ASSESSMENT OF COMPARATIVE PATIENT SATISFACTION AND SIDE-EFFECTS ASSOCIATED WITH TAMSULOSIN VERSUS SILODOSIN THERAPY IN BENIGN PROSTATE HYPERPLASIA
Objective: The aim of our study was to assess the comparative patient satisfaction and side-effects of the currently prescribed drugs – tamsulosin and silodosin for benign prostatic hyperplasia (BPH).
Methods: A prospective study was conducted in a total of 110 BPH patients from the Department of Urology for a period of 6 months. Fifty-five patients in each group received silodosin 8 mg or tamsulosin 0.4 mg once daily. Data were collected using a suitably designed pro forma and the patient satisfaction was assessed with patient’s perception of study medication (PPSM) scale. International prostate symptom score (IPSS) was used for assessing the severity of symptoms.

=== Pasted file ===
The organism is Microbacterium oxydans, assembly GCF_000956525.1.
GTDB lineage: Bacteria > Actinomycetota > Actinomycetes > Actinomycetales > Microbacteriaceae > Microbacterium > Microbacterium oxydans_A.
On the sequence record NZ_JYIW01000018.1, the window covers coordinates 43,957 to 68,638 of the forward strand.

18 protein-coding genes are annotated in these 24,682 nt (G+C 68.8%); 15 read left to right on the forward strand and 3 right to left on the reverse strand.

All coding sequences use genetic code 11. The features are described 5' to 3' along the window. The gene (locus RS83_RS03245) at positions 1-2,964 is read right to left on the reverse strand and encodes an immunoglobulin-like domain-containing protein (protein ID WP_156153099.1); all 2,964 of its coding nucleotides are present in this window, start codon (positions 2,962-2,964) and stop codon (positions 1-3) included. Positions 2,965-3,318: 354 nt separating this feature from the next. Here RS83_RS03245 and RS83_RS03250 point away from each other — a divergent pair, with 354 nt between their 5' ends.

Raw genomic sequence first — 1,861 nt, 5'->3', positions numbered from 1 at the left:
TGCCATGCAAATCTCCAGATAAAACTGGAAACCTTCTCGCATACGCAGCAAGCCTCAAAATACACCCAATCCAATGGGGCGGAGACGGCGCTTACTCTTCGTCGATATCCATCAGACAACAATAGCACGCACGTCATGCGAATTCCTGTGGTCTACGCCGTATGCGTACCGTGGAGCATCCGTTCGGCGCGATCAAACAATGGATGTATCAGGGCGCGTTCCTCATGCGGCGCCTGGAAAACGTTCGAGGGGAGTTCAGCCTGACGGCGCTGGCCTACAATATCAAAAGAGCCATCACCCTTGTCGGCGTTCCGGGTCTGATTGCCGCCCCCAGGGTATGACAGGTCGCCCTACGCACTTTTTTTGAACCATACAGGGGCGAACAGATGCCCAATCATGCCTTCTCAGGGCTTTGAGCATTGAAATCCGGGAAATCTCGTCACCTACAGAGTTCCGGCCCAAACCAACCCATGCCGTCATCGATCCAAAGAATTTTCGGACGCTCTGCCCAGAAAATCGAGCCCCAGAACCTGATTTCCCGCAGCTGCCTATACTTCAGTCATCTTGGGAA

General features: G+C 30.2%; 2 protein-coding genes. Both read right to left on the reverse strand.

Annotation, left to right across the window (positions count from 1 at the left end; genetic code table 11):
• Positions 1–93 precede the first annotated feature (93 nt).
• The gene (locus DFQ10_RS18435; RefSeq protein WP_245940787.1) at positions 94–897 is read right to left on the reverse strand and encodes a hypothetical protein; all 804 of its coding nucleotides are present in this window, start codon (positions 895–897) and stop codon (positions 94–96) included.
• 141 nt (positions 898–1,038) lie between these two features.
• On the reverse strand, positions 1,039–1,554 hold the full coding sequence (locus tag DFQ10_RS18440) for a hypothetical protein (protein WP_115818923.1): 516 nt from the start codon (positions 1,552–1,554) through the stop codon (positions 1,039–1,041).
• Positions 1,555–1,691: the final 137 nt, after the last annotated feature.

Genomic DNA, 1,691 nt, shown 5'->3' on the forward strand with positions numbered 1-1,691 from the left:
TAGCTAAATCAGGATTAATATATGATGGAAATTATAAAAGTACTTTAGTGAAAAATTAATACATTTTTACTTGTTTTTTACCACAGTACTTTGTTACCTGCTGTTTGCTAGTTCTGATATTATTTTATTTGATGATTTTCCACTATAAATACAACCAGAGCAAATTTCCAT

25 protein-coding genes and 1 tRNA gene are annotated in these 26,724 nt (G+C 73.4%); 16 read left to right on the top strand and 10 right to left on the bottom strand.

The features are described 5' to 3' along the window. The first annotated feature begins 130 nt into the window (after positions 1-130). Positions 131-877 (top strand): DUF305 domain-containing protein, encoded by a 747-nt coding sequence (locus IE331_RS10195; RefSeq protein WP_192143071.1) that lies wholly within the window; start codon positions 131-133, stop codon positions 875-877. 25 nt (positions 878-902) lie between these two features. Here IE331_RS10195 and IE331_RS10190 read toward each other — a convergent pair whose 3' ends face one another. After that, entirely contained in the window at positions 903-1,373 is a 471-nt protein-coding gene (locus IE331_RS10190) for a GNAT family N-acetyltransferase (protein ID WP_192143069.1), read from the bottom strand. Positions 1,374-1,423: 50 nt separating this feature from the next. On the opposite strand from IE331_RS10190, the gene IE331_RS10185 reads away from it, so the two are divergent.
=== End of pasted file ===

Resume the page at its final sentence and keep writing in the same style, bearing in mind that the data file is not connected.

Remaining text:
Results: The current study found that the treatment had a significant effect on improving scores of PPSM and IPSS at which all changes were significant at p<0.01 (paired t-test). An independent t-test showed that silodosin group had a greater improvement in PPSM scores – PPSM total by 40.4%, PPSM global by 43.7%, and PPSM pain by 0.39% which was supported by corresponding decline in IPSS scores. The side effects reported for tamsulosin were headache (5.5%), dizziness (5.5%), dry mouth (3.6%), and postural hypotension (14.4%) and those reported for silodosin were myalgia (5.5%), dizziness (7.3%), diarrhea (1.8%), and postural hypotension (10.9%).
Conclusion: Patient satisfaction was improved by both the alpha blockers but silodosin showed a significantly greater increase in patient satisfaction than tamsulosin. Thus, silodosin is the better drug of choice.
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